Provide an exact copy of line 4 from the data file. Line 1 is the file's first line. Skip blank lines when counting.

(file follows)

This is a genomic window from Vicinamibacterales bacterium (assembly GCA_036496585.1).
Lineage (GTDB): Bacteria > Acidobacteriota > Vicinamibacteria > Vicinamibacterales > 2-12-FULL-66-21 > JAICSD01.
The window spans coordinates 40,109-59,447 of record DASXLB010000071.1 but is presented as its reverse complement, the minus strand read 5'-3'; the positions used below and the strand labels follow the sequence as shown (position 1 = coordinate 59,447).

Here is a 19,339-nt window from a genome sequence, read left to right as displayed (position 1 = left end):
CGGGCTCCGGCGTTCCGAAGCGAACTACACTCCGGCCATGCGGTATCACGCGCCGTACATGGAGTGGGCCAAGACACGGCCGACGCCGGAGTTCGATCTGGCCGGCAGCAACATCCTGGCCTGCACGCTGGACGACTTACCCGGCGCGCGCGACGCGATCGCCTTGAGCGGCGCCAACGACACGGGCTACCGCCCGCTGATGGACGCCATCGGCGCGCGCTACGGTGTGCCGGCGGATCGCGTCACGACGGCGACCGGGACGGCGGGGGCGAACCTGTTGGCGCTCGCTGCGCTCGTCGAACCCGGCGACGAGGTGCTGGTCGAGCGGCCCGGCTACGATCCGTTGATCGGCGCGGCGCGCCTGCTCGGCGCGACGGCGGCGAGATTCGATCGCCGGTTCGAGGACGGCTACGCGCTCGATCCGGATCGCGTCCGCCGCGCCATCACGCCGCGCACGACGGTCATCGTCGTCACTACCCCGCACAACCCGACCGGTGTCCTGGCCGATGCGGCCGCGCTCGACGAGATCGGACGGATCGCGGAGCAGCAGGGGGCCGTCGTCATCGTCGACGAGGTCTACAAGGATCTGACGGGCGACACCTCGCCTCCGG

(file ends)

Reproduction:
Here is a 19,339-nt window from a genome sequence, read left to right as displayed (position 1 = left end):